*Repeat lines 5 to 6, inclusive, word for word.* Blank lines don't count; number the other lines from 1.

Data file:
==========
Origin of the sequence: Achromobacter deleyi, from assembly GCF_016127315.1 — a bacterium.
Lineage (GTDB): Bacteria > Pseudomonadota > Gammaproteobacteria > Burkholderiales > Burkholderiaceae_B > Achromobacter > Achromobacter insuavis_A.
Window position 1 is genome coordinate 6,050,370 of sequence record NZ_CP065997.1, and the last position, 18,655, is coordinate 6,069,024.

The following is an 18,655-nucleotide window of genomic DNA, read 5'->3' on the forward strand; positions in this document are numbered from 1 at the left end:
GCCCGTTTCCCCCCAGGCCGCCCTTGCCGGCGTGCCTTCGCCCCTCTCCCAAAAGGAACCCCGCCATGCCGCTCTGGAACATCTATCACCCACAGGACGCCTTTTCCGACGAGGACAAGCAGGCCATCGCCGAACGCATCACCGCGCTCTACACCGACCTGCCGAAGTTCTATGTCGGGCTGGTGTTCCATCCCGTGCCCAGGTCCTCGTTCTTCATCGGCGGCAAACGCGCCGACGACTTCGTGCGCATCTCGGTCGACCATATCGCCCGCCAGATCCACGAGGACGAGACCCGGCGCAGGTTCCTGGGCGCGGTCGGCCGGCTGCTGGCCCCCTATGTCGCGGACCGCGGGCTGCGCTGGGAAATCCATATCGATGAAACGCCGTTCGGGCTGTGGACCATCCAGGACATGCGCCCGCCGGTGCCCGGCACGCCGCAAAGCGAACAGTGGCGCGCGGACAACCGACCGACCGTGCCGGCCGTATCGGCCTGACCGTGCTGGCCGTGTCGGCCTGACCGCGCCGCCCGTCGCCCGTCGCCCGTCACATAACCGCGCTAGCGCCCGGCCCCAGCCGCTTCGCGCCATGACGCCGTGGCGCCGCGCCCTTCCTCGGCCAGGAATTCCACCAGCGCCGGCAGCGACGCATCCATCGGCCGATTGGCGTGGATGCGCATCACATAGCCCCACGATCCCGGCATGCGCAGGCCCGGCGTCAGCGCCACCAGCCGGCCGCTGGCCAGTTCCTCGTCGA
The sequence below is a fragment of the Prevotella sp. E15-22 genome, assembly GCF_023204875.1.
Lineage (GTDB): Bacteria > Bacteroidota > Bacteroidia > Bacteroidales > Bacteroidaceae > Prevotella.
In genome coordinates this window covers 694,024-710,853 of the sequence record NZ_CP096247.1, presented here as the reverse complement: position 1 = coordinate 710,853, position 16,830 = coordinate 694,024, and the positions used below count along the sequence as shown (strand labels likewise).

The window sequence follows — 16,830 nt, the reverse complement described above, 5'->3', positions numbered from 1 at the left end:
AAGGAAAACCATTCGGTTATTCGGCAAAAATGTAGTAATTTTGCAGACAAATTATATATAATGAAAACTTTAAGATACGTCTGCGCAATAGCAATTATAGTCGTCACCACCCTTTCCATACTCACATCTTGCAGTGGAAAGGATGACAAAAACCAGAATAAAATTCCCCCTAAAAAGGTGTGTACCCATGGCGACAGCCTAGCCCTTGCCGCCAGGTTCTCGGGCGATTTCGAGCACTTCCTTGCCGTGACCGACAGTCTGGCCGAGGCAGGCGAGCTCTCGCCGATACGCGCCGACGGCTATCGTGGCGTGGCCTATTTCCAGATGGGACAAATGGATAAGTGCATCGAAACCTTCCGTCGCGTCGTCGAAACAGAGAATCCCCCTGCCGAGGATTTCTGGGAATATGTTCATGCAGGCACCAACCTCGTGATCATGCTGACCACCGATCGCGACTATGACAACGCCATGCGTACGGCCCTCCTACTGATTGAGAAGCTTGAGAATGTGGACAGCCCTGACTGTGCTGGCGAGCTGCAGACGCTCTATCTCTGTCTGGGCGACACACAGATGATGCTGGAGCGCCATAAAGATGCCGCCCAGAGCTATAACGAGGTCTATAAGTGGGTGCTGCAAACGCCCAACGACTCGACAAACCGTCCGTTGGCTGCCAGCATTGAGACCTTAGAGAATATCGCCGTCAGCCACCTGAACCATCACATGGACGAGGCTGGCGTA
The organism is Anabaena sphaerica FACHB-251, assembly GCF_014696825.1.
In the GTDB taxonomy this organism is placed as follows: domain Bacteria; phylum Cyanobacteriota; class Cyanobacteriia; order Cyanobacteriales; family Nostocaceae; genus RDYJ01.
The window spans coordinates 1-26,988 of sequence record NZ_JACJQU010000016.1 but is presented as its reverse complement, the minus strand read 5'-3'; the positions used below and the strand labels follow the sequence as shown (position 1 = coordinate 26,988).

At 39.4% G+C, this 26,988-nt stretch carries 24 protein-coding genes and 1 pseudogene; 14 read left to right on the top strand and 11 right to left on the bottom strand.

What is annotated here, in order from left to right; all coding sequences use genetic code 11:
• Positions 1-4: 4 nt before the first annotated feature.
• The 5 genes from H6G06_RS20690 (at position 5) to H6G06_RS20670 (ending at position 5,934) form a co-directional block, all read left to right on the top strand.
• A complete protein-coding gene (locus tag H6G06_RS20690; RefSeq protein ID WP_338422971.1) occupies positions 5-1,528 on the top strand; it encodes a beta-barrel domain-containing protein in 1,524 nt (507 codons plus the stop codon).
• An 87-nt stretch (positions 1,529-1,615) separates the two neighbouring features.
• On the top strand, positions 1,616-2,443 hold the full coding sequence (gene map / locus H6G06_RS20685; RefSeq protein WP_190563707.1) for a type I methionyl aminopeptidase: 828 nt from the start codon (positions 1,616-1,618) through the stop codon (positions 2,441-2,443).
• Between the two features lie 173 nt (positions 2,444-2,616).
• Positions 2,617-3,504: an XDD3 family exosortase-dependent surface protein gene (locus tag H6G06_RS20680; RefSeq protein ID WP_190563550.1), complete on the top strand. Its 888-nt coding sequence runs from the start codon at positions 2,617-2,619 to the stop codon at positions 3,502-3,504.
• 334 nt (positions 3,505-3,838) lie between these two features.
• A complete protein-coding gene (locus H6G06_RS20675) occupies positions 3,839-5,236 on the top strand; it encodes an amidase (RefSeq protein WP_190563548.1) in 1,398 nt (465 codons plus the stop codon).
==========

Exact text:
GCCCGTTTCCCCCCAGGCCGCCCTTGCCGGCGTGCCTTCGCCCCTCTCCCAAAAGGAACCCCGCCATGCCGCTCTGGAACATCTATCACCCACAGGACGCCTTTTCCGACGAGGACAAGCAGGCCATCGCCGAACGCATCACCGCGCTCTACACCGACCTGCCGAAGTTCTATGTCGGGCTGGTGTTCCATCCCGTGCCCAGGTCCTCGTTCTTCATCGGCGGCAAACGCGCCGACGACTTCGTGCGCATCTCGGTCGACCATATCGCCCGCCAGATCCACGAGGACGAGACCCGGCGCAGGTTCCTGGGCGCGGTCGGCCGGCTGCTGGCCCCCTATGTCGCGGACCGCGGGCTGCGCTGGGAAATCCATATCGATGAAACGCCGTTCGGGCTGTGGACCATCCAGGACATGCGCCCGCCGGTGCCCGGCACGCCGCAAAGCGAACAGTGGCGCGCGGACAACCGACCGACCGTGCCGGCCGTATCGGCCTGACCGTGCTGGCCGTGTCGGCCTGACCGCGCCGCCCGTCGCCCGTCGCCCGTCACATAACCGCGCTAGCGCCCGGCCCCAGCCGCTTCGCGCCATGACGCCGTGGCGCCGCGCCCTTCCTCGGCCAGGAATTCCACCAGCGCCGGCAGCGACGCATCCATCGGCCGATTGGCGTGGATGCGCATCACATAGCCCCACGATCCCGGCATGCGCAGGCCCGGCGTCAGCGCCACCAGCCGGCCGCTGGCCAGTTCCTCGTCGA
The sequence below is a fragment of the Prevotella sp. E15-22 genome, assembly GCF_023204875.1.